The opening words in her book, The Everglades: River of Grass, exclaim “There are no other Everglades in the world. They are, they have always been, one of the unique regions of the earth; remote, never wholly known. Nothing anywhere else is like them…”

She goes on to explain, “the rainfall on which South Florida counts, comes from evaporation in the Everglades. The Everglades evaporate, the moisture goes up into the clouds, the clouds are blown to the north, and the rain comes down over the Kissimmee River and Lake Okeechobee. Lake Okeechobee is fed by these rains. The lake fills up, and the excess water drains down the Caloosahatchee River into the Gulf of Mexico to the west, or through the St. Lucie River and into the Atlantic Ocean to the east. The remainder spills over the southern rim of the lake into the great arc of the Everglades.”

Recent History of Everglades City

If it weren’t for her and the Friends of the Everglades, the everglades would likely not exist today.  Now, however, they provide a diverse ecosystem of many species and some fun adventures for tourists which brings me back to Everglades City as it is about the only place visitors can stay near the western area of Big Cypress Preserve and Everglades National Park unless visiting a resort town like Marco Island 20 miles away.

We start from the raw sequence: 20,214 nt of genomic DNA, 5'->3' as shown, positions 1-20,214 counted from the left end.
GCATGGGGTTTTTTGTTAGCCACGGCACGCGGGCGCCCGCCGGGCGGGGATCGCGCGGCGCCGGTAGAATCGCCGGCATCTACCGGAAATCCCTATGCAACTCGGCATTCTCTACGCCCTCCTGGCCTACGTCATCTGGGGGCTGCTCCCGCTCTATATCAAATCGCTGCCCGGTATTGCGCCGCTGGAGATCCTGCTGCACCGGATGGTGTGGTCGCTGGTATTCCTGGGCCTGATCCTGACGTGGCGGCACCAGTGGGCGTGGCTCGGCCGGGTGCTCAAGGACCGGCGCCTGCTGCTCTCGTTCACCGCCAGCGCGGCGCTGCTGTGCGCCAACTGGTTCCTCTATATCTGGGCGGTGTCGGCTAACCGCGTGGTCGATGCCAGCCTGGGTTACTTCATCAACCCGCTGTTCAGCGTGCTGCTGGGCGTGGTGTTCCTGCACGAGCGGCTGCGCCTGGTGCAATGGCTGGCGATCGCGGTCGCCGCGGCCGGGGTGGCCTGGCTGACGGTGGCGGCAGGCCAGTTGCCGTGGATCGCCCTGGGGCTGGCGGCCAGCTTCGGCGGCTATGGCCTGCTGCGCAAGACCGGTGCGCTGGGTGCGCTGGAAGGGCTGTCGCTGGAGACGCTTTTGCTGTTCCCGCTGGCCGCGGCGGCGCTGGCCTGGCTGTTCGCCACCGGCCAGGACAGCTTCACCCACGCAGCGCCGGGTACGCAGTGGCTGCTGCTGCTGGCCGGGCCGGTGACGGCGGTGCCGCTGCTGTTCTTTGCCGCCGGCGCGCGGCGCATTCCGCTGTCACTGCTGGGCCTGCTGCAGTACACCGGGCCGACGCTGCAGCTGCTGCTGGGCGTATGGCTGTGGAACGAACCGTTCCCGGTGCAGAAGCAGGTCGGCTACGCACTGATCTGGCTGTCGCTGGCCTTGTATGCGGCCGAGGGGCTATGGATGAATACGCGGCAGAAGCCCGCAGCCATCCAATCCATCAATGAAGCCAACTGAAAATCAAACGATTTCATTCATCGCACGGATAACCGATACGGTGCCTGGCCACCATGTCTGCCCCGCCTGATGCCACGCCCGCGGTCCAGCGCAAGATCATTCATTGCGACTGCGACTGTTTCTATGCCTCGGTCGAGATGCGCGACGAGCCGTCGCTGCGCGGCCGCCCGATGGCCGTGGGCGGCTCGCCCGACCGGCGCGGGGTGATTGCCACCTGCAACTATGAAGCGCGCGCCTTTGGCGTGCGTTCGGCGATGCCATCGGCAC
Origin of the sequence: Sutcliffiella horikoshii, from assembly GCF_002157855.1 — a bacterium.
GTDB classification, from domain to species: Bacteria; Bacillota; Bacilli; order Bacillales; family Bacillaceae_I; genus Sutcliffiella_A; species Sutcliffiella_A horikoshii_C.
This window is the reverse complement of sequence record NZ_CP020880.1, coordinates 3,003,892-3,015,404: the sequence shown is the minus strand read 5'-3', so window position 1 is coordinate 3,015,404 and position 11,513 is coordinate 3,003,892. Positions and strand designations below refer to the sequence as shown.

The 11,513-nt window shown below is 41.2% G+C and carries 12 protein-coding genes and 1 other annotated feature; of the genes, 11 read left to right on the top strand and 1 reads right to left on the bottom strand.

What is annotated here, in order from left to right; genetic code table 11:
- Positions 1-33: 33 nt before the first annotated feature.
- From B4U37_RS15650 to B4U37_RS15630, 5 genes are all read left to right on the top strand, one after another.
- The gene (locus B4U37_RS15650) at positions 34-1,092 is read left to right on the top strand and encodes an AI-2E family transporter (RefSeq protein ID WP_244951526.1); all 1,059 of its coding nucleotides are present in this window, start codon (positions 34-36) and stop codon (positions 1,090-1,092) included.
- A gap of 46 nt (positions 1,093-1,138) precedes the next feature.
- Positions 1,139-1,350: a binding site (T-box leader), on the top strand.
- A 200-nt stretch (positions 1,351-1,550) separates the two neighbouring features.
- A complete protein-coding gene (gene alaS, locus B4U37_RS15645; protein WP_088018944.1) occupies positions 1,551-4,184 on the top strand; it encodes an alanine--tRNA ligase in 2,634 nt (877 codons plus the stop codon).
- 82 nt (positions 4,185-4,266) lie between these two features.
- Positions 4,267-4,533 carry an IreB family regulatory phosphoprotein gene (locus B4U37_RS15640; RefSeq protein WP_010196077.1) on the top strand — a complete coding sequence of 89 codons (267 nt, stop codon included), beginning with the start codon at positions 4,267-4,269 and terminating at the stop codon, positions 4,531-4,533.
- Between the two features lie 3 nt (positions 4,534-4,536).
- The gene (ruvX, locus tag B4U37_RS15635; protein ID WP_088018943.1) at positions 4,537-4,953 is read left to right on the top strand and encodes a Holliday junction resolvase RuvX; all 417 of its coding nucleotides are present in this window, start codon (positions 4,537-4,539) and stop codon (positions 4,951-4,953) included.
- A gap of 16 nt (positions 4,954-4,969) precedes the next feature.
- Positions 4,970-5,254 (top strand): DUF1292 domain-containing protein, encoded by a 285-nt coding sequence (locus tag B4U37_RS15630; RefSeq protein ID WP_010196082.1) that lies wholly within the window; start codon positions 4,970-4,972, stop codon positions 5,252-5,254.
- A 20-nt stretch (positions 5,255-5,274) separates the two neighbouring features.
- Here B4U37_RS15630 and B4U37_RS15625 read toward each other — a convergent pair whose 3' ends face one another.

Everglades City could not overcome the damage of the 1960 hurricane Donna and as a result the county seat was moved to the ever-growing Naples.  Additionally, with the crackdown of commercial fishing in the Everglades, the small town of 600 faced a difficult time. 

As a result, most residents began fishing for square grouper, blocks of marijuana which were thrown overboard or dropped by plane.  It was a perfect drug operation as only the locals knew how to navigate the 10,000 islands.  During Reagan’s war on drugs, however, the DEA executed two highly publicized raids in 1983 and 1984 which resulted in 80% of the Everglades City male population being incarcerated!

It is funny, because as we took a scenic drive on the Loop Road which was once planned as part of the Tamiami Trail, I commented to my friend Page, “You know if you wanted to get rid of someone, this is the place to do it.  Anyone gone missing in the Everglades would never be found.  Little did I know of the criminal storied past of its residents.

Loop Road in Big Cypress National Preserve

Everglades City Tourism

Now, Everglades City Everglades City is a town of 600.  The locals, who are likely all related in some way, are low key, friendly, and extremely knowledgeable about the history and environment in which they live.  You’ll likely meet a python hunter, a fisherman, and a naturalist all at the gas station.

Everglades City is the gateway to fishing and kayaking in the 10,000 Islands as well as home to adventures tours in the Preserve and Park.  Tours in the surrounding area include a swamp walk, airboats, kayaks, swamp buggies, and pole skiffs.  Find out more on tours in the swamp at my latest post. Additionally, here is a list of most the operators in the area: